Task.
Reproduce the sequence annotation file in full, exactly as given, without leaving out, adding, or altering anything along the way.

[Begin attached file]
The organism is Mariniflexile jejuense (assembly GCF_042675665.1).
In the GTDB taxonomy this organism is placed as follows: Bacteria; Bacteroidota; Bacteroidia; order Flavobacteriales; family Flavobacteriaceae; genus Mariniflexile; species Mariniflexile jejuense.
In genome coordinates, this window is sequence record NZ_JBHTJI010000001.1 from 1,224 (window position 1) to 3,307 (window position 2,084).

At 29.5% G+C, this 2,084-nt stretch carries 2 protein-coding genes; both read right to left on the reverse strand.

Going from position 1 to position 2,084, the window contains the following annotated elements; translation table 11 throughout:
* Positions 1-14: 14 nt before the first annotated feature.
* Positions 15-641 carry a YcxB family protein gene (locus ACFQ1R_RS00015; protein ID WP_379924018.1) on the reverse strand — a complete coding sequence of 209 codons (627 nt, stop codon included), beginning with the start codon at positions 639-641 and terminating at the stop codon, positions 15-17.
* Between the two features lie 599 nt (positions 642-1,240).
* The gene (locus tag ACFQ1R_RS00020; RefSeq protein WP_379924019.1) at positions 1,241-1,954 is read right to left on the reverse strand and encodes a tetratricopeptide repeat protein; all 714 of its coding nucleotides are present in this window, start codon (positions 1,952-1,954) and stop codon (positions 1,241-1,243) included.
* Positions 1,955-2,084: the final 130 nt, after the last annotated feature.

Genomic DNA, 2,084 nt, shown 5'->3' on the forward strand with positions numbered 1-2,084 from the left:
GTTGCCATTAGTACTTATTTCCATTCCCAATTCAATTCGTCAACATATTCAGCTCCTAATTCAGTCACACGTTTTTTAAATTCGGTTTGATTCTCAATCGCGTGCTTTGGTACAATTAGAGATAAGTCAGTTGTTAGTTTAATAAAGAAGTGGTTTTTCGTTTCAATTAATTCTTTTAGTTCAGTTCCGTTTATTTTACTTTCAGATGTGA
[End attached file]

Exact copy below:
The organism is Mariniflexile jejuense (assembly GCF_042675665.1).
In the GTDB taxonomy this organism is placed as follows: Bacteria; Bacteroidota; Bacteroidia; order Flavobacteriales; family Flavobacteriaceae; genus Mariniflexile; species Mariniflexile jejuense.
In genome coordinates, this window is sequence record NZ_JBHTJI010000001.1 from 1,224 (window position 1) to 3,307 (window position 2,084).

At 29.5% G+C, this 2,084-nt stretch carries 2 protein-coding genes; both read right to left on the reverse strand.

Going from position 1 to position 2,084, the window contains the following annotated elements; translation table 11 throughout:
* Positions 1-14: 14 nt before the first annotated feature.
* Positions 15-641 carry a YcxB family protein gene (locus ACFQ1R_RS00015; protein ID WP_379924018.1) on the reverse strand — a complete coding sequence of 209 codons (627 nt, stop codon included), beginning with the start codon at positions 639-641 and terminating at the stop codon, positions 15-17.
* Between the two features lie 599 nt (positions 642-1,240).
* The gene (locus tag ACFQ1R_RS00020; RefSeq protein WP_379924019.1) at positions 1,241-1,954 is read right to left on the reverse strand and encodes a tetratricopeptide repeat protein; all 714 of its coding nucleotides are present in this window, start codon (positions 1,952-1,954) and stop codon (positions 1,241-1,243) included.
* Positions 1,955-2,084: the final 130 nt, after the last annotated feature.

Genomic DNA, 2,084 nt, shown 5'->3' on the forward strand with positions numbered 1-2,084 from the left:
GTTGCCATTAGTACTTATTTCCATTCCCAATTCAATTCGTCAACATATTCAGCTCCTAATTCAGTCACACGTTTTTTAAATTCGGTTTGATTCTCAATCGCGTGCTTTGGTACAATTAGAGATAAGTCAGTTGTTAGTTTAATAAAGAAGTGGTTTTTCGTTTCAATTAATTCTTTTAGTTCAGTTCCGTTTATTTTACTTTCAGATGTGA